Brazil

Back in April the judicial authorities issued threats to imprison the workers and militants occupying the Cipla and Interfibra factories in Joinville, Brazil. Now at last the campaign we played a big role in promoting has at least achieved a partial victory. Serge Goulart wrote to us explaining the present state of play.

On Thursday, July 14, a group of Young Socialists and representatives of the Editorial Board of Der Funke organised a picket in front of the Brazilian embassy to protest against the threatened repression of the Cipla and Interfibra workers who have occupied their factories to defend their jobs.

In 2002 the workers of Cipla and Interfibra occupied their factories to defend 1,000 jobs. In the last few days the possibility of imprisonment of the coordinator of the Factory Council, Serge Goulart, and the occupation by the police of these factories is increasing. We appeal to all trade unionists and left politicians, to all the progressive organisations internationally, to workers and youth in general, to send resolutions demanding an immediate cessation to the threats against the workers of the occupied factories in Brazil.

Judicial authorities have issued threats to imprison the workers and militants occupying the Cipla and Interfibra factories in the city Joinville (state of Santa Catarina, in the south of Brazil). We publish below the press release that was issued by the Factory Council of Cipla/Interfibra, for the information of all labour organisations, as well as workers and labour activists.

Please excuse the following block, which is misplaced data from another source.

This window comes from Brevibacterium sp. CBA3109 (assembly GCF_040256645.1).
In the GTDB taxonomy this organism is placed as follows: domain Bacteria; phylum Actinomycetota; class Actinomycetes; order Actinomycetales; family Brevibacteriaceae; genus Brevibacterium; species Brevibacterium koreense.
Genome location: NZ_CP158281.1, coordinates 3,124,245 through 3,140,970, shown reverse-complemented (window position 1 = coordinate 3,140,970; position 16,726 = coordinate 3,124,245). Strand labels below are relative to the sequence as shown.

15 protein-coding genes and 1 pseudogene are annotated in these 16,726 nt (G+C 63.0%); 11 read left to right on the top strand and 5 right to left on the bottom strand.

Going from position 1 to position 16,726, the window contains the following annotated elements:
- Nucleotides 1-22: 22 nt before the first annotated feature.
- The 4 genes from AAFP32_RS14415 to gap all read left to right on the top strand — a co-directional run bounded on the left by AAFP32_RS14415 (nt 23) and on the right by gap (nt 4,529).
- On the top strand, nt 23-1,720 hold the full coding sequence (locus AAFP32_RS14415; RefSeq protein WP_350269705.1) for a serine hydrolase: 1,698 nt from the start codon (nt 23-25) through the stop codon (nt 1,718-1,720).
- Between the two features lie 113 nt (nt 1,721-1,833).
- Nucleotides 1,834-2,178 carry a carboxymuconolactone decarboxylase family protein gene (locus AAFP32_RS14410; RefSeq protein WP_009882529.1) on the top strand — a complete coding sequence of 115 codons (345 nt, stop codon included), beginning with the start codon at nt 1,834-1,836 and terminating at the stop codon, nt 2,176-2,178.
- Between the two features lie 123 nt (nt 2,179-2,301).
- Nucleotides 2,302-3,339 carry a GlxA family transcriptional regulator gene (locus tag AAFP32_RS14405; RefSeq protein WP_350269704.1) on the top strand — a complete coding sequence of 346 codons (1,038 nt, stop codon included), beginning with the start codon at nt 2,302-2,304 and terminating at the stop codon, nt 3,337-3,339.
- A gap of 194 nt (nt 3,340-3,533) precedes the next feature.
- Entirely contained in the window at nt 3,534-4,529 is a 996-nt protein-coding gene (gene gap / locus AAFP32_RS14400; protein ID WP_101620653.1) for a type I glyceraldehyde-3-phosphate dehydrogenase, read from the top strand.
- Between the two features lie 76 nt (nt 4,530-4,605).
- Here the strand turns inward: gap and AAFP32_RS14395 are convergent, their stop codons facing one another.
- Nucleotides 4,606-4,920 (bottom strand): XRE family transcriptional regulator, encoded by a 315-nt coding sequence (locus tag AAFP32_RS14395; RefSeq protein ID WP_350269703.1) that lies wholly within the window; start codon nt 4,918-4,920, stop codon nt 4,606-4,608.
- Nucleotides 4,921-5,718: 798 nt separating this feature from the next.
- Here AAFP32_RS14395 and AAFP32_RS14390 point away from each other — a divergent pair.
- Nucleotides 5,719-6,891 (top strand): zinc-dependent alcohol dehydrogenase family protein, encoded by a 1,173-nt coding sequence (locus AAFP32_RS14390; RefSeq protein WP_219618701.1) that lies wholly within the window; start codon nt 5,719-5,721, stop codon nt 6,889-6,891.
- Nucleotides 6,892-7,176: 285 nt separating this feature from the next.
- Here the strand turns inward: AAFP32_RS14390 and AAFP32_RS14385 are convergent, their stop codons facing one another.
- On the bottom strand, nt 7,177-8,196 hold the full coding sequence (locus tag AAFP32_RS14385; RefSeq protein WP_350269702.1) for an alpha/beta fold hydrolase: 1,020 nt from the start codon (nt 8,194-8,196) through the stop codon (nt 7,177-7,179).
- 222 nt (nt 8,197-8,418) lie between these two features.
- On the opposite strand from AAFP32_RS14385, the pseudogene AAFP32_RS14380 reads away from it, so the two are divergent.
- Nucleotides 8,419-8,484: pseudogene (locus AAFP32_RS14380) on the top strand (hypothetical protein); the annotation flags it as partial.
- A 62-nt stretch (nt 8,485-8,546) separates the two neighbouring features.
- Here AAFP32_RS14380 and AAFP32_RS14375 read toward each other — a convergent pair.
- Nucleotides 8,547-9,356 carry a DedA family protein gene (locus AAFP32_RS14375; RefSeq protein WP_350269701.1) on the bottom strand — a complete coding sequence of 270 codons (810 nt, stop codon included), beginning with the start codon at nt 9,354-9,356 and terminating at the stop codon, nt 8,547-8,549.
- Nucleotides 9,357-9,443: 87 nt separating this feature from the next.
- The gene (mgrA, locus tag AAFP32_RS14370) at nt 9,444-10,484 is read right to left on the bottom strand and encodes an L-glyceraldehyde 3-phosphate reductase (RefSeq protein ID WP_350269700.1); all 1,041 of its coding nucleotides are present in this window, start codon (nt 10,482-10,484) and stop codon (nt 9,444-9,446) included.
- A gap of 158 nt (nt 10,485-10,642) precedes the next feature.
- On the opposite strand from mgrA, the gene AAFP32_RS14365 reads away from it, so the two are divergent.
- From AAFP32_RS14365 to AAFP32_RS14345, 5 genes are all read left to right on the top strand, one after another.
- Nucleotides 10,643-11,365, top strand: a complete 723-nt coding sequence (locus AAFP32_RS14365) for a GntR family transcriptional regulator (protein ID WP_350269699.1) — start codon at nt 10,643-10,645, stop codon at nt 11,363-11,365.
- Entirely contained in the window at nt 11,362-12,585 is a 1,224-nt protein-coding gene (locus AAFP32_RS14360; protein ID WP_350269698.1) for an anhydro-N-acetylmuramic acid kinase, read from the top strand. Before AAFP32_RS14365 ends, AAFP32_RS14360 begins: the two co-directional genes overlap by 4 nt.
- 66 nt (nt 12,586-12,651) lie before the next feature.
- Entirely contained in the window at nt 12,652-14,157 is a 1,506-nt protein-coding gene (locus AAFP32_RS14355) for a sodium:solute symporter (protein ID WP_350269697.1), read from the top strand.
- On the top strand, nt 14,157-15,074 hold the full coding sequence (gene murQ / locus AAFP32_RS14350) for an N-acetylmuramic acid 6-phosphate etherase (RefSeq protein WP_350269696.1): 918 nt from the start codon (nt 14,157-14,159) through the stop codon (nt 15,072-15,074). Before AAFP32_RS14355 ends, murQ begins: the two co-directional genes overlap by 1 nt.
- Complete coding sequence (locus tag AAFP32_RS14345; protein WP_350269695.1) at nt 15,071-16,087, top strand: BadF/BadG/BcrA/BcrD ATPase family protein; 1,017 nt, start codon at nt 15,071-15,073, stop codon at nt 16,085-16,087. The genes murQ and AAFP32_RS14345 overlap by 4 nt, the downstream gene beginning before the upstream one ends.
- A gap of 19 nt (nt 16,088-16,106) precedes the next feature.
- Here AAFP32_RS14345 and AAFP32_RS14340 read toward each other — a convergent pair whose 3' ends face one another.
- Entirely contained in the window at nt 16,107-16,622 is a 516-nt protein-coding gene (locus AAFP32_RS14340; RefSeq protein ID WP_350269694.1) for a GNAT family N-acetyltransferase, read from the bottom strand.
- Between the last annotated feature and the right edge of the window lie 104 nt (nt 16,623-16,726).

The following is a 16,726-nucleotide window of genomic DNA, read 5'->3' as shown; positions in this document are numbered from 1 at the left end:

The victory of Lula well over a year ago in Brazil represented a dramatic shift to the left in Brazilian society. However, the Lula government once elected quickly moved to applying the programme of the bosses. This is preparing new contradictions within the Brazilian labour movement.

To scenes of wild rejoicing on the streets, the people of Brazil celebrated the landslide victory of Luiz Inacio Lula da Silva, the president of the Workers’ Party (PT). This was undoubtedly a heavy blow struck by the masses against the corrupt and degenerate oligarchy that has ruled Brazil for decades. It has caused shock waves that will reverberate throughout the whole of Latin America and beyond. Now however a period opens up in which the PT government will come under enormous pressure from two sides, the bourgeoisie and the workers and poor. Alan Woods outlines the tasks facing the Brazilian working class.

In a week's time the second round of the Brazilian elections are to be held. In the first round Lula, the candidate of the PT came first by a large margin and looks set to win the second round. In this article Dario Castro analyses the results of the first round and looks at the situation a PT government will be facing, with the mounting debt and the huge pressure it would face both from the bourgeois on the one side and the workers on the other.

The recent gathering of the World Social Forum in Porto Alegre showed clearly how the anti-globalisation movement is becoming more and more dominated by career politicians, and groups and organisations that do not really represent the millions of youth who look to this movement for an alternative to the capitalist system. The capitalist class internationally is using a dual tactic. On the one hand, where they feel it to be necessary (as in Genoa) they use the most repressive and brutal methods to try to crush the movement. On the other hand they try to corrupt the movement and direct it away from radical anti-capitalist ideas.

The labour standards which the Brazilian workers have won over the years are once again being threatened by the government of Fernando Henrique Cardoso. The unions organised in the CUT (Central Workers' Union Confederation) are organising a nationwide general strike for the beginning of March.